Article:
Death toll in campaign of intimidation against MDC supporters 'close to 500'

The true death toll in the campaign of terror being led by Robert Mugabe's government in Zimbabwe is close to 500, according to doctors' groups and opposition sources. The estimated number of killings had been thought to be 86 but new evidence collected from rural areas witnessing the worst of the intimidation has prompted a five-fold increase in the tally.

"The violence is increasing, even after we pulled out of the run-off," said one opposition researcher, who preferred not to be named.

Doctors' groups have documented more than 100 deaths but are so overburdened with new cases that they have been unable to update their records fully. The collapse of the health system over the past decade and the exodus of doctors and nurses has left them unable to cope with the current "warlike" conditions.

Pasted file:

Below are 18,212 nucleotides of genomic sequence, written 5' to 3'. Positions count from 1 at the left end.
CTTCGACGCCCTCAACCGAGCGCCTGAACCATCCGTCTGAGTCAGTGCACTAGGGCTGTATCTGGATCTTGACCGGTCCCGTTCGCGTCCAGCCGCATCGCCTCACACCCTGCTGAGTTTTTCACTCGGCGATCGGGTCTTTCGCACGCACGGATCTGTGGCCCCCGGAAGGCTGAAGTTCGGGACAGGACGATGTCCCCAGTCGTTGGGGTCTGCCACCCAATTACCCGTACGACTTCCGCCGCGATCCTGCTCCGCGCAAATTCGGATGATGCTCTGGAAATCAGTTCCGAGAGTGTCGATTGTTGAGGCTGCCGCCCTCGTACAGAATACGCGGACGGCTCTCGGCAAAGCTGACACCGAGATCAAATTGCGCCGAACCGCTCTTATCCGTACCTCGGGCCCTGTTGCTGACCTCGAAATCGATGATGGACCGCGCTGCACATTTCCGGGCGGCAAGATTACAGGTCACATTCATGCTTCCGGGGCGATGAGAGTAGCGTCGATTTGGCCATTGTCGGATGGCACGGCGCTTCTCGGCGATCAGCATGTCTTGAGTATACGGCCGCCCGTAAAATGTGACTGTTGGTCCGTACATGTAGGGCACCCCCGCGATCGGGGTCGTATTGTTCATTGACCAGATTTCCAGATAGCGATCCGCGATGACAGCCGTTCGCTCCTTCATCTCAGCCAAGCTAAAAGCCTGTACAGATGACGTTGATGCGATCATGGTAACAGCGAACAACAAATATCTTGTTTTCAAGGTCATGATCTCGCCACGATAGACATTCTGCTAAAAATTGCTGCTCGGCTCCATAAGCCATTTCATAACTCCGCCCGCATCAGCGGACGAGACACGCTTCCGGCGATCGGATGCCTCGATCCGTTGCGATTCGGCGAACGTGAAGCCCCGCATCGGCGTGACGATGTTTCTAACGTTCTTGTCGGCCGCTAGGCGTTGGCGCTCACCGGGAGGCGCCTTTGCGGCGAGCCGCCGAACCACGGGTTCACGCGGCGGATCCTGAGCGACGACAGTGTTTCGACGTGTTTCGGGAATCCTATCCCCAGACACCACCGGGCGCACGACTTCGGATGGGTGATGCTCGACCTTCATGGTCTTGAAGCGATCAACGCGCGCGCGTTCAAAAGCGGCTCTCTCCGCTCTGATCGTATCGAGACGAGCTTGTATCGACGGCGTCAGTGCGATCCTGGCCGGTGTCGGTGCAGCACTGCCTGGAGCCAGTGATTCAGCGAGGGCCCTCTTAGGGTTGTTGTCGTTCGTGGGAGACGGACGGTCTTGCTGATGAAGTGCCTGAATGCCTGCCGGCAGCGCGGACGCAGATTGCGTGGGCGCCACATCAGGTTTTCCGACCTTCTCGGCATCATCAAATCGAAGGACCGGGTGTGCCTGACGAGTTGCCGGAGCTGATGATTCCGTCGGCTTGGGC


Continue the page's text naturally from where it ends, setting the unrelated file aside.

Friends of Zimbabwe, a civil-society organisation, said that six people per day were being killed in a campaign that they believe has already claimed 500 lives.

The government blames political violence on the opposition party, the Movement For Democratic Change, but independent observers, African poll monitors and diplomats say the killings and torture are orchestrated by the ruling Zanu-PF, aided by the security services. In rural areas and increasingly in towns and cities, Zanu militia have murdered, tortured and intimidated thousands of suspected MDC supporters.

Sources said some initial beatings had been made worse by refusing victims medical treatment. In other cases the injured had their wounds poisoned with weed killer, and were left to an agonising death.

The opposition leader Morgan Tsvangirai, who pulled out of the run-off on Sunday, should be recognised as president-elect, according to three leading South African legal experts. David Unterhalter and Wim Trengove, who specialise in constitutional court issues, and Max du Plessis, an associate professor of law, said the delay to the run-off, which should have occurred within 21 days of the 29 March first round, made Friday's vote null and void. This could open the way for foreign governments to recognise Mr Tsvangirai.